Snow Tour to Japan

Cherry blossom tours helps you to visit best places in Japan. We are having a local tourist guide in Japan to guide our customers. He will take you to the best places. Snow season in Japan varies year to year accordingly.

Some of the best towns to enjoy the snow in Japan include:

Ginzan Onsen, Yamagata – A hot spring town along the Ginzan River which conjures a magical mood in winter with its ryokan traditional wooden inns and gas lamp-lit streets. 

Nikko, Tochigi Prefecture – Boasts a number of UNESCO World Heritage sites, including the famous Nikko Toshogu Shrine, as well as a number of onsen hot springs with supposed healing properties. 

Nyuto Onsen, Akita – Located in Towada-Hachimantai National Park, Nyuto Onsen offers a collection of natural hot springs and ancient wooden inns on the shores of the deepest lake in Japan. 

Otaru, Hokkaido – This northern city, with its canal, brick buildings, and Victorian-style streetlights, has a distinctly European vibe, especially when covered by snow in the winter. 

Ouchi Juku, Fukushima – A historic post town which has been restored to its original condition, full of ryokan inns where you can try the local delicacy: fish grilled on a sunken hearth. 

Shirakawa-go, Gifu – A UNESCO World Heritage Site filled with historic thatched-roof farm houses, many of which now serve as tourist accommodation.





In addition to these snow-laden towns, there are also a huge number of world-class ski resorts in Japan where visitors can enjoy a wide range of winter sports. Japan Ski Season The typical Japan skiing season is mid-December through to early April, although there are some resorts with much longer seasons. The actual Japan ski season opening and closing times is dependent on snow conditions at each particular resort. The snow season in Japan is long and, in some places, begins as early as November and lasts into May, with the peak being in February.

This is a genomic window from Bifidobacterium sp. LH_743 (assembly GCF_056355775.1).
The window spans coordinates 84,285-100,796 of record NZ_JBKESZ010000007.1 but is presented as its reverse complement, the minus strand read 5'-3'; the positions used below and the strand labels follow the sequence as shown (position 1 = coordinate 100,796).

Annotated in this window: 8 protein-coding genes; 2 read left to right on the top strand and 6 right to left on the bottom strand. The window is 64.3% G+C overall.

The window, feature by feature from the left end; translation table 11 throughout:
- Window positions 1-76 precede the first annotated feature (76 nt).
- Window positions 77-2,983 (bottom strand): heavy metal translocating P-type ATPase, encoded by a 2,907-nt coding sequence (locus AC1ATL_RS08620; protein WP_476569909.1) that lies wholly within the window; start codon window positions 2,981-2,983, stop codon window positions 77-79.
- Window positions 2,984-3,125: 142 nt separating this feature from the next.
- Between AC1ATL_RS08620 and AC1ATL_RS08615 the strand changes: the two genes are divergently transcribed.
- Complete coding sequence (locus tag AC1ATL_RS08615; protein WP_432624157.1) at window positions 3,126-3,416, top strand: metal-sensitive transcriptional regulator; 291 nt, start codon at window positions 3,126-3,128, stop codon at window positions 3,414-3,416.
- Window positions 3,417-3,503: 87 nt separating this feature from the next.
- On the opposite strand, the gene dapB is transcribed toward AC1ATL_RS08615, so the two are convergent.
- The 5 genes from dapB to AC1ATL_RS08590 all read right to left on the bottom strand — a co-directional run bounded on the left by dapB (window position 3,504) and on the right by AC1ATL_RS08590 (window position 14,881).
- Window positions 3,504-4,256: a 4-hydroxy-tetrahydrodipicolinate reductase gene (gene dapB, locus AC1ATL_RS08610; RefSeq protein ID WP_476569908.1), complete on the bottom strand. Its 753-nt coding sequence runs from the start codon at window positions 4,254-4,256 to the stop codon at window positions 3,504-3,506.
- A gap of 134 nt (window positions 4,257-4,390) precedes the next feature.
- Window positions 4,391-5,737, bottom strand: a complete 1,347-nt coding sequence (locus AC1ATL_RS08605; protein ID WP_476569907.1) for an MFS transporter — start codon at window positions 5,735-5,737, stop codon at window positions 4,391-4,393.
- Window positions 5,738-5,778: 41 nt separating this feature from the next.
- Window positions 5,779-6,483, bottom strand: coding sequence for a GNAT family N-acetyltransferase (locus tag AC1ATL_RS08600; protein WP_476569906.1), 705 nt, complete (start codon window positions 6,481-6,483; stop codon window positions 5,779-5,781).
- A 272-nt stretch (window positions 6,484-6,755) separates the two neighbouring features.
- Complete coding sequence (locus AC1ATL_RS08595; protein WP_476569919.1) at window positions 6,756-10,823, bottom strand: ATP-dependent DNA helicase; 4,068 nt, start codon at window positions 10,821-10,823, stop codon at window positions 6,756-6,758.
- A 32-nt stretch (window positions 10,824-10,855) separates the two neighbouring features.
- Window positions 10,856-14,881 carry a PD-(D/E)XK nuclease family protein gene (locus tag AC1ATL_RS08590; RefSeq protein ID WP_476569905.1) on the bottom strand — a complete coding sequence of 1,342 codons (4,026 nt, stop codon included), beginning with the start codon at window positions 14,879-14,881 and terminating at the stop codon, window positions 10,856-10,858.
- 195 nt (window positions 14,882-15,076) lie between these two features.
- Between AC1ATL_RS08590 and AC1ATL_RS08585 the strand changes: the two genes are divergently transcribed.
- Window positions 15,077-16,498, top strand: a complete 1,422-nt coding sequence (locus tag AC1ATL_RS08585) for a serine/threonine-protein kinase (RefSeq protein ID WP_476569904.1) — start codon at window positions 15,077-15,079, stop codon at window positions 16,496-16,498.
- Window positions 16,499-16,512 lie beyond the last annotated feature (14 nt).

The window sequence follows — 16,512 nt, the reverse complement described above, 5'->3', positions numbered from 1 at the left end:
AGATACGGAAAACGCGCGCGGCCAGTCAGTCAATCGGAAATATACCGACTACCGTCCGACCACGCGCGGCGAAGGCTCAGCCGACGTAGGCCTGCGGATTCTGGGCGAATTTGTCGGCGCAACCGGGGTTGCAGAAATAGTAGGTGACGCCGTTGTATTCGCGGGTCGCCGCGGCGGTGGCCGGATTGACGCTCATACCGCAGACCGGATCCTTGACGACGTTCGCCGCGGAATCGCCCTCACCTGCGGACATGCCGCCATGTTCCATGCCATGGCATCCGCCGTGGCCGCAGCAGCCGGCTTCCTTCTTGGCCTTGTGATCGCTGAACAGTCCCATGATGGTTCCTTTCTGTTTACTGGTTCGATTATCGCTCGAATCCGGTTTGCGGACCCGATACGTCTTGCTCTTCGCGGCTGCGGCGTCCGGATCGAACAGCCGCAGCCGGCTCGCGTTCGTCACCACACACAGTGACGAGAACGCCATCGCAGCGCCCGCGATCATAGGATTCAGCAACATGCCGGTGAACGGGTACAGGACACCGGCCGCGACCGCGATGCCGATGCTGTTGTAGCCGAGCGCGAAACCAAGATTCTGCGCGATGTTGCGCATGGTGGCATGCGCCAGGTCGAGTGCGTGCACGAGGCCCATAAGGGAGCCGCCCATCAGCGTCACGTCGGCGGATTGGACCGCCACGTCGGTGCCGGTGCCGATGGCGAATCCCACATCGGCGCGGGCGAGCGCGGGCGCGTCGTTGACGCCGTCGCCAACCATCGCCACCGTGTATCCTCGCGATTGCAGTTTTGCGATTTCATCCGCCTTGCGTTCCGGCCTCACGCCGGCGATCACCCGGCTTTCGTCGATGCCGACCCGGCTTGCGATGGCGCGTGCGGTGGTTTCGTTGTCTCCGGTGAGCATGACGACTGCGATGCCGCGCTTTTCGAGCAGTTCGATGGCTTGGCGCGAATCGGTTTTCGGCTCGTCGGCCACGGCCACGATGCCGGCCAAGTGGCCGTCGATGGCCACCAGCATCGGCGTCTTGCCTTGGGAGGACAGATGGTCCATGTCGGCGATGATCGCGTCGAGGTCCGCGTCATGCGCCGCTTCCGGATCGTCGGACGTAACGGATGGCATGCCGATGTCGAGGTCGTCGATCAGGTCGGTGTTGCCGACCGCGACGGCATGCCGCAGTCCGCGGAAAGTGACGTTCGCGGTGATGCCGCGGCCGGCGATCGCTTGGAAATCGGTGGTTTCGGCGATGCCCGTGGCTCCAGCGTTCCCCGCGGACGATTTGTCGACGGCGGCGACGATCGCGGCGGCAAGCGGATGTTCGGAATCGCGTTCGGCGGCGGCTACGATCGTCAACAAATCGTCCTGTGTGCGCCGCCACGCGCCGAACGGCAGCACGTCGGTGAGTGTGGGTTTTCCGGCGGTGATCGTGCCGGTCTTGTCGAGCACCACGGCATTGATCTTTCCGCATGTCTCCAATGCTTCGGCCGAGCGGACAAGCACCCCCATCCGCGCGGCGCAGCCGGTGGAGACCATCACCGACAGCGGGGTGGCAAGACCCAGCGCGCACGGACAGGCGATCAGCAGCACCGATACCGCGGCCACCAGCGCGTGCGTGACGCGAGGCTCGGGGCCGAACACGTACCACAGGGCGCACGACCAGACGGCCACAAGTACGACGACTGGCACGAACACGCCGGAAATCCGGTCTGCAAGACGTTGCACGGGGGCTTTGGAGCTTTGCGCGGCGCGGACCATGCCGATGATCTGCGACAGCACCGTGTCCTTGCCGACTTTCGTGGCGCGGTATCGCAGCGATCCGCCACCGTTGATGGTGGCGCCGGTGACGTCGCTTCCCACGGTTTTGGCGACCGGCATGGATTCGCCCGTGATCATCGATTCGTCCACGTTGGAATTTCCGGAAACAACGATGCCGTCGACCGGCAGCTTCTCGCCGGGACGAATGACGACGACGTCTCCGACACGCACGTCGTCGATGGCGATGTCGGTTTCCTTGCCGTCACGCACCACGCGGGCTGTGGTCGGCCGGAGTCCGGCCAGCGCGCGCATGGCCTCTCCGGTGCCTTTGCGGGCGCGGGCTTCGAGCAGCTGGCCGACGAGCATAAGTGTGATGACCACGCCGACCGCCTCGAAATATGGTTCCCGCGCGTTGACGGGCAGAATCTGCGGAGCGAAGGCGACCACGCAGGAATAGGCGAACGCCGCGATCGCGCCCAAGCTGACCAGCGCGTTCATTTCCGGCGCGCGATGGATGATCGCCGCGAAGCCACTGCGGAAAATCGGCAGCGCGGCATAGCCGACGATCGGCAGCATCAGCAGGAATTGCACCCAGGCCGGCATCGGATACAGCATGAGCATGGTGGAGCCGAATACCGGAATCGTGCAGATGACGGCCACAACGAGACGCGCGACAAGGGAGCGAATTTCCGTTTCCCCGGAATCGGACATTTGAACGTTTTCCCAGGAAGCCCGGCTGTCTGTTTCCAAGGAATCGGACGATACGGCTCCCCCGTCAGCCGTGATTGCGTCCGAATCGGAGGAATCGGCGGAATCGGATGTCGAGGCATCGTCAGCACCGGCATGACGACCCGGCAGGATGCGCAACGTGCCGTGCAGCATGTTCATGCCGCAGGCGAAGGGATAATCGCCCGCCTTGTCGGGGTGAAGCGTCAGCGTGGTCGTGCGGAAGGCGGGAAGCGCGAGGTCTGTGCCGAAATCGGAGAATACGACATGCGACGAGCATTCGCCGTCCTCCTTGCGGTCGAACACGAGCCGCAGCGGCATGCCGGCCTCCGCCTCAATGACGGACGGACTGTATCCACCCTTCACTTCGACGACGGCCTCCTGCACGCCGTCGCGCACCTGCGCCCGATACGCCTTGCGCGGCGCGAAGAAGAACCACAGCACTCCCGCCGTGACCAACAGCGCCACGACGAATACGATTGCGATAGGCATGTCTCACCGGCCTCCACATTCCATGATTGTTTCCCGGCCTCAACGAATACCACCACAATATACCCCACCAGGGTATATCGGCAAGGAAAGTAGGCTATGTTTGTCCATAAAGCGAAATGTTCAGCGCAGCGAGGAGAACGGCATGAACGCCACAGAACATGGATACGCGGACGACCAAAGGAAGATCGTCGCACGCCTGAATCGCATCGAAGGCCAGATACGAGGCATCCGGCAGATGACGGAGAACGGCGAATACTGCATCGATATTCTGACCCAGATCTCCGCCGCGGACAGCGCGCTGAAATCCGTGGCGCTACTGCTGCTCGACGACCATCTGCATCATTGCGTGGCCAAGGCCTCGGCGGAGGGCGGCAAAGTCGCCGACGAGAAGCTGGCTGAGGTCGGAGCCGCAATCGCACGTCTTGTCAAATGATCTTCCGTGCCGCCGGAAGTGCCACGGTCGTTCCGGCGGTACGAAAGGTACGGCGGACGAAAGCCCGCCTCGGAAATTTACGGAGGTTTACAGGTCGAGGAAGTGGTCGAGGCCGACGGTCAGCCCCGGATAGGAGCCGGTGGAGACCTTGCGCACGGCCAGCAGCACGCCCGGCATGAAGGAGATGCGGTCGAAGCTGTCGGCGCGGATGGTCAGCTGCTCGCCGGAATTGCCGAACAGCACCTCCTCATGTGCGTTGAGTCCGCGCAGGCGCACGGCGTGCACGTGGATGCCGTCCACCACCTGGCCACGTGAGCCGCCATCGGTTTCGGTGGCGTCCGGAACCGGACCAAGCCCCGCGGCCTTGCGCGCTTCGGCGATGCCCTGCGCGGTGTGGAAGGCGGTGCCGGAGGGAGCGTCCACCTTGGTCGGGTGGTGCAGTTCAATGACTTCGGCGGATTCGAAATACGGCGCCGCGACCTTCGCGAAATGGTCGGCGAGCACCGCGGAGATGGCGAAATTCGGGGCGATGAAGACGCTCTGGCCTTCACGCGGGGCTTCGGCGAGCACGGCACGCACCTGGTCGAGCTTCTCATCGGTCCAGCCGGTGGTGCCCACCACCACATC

Snow Festivals Winter festivals involving snow and ice are held in cities and towns across the snow-rich regions of Japan. They present a fun way to enjoy the season for tourists and a pleasant distraction from the inconveniences caused by the snow for the locals. Below are some of the more famous winter festivals:

Sapporo Snow Festival•• The Sapporo Snow Festival is held during one week every February in Hokkaido's capital Sapporo..
Otaru Snow Light Path•• This festival is held for ten days every February in Otaru, during which the city becomes decorated in lights and small snow statues.
Asahikawa Winter Festival•• The Asahikawa Winter Festival takes place over a week in early February, exhibiting the biggest snow sculpture in Japan.
Tokamachi Snow Festival•• The Tokamachi Snow Festival is held annually for three days surrounding the third Saturday of February in Tokamachi
Yokote Kamakura Festival•• The Yokote Kamakura Festival is held every year on February 15 and 16 in the city of Yokote in southeastern Akita Prefecture.





Winter Wonders The arrival of winter brings along with it several natural occurrences that create lasting impressions:

Jigokudani Monkey Park The snow monkeys are a troop of wild monkeys that bathe in the hot springs near Yudanaka and Shibu Onsen in Nagano Prefecture.

Ryuhyo (Drift Ice) The Sea of Okhotsk coast of Hokkaido is the northern hemisphere's southernmost region to see drifting ice.

Zao Snow Monsters The best place to see snow monsters is at Zao Onsen, a well known hot spring and ski resort in the mountains of Yamagata Prefecture

Cranes in the Kushiro Marshlands Kushiro Shitsugen National Park in Hokkaido was created in 1987 in order to preserve the country's largest wetland and marsh habitat that supports the only known population of endangered Japanese cranes in the country..

Snow in Spring Visitors who arrive after winter but would still like to experience snow may consider these attractions:

Tateyama Kurobe Alpine Route•• With unbelievable amounts of snow, the Tateyama Kurobe Alpine Route spans part of Toyama and Nagano prefectures.

Shin-Hotakas Ropeway Shin-Hotaka Ropeway, with its unique two-storied gondolas, whisks tourists up to an altitude of 2150 meters in the Northern Japan Alps.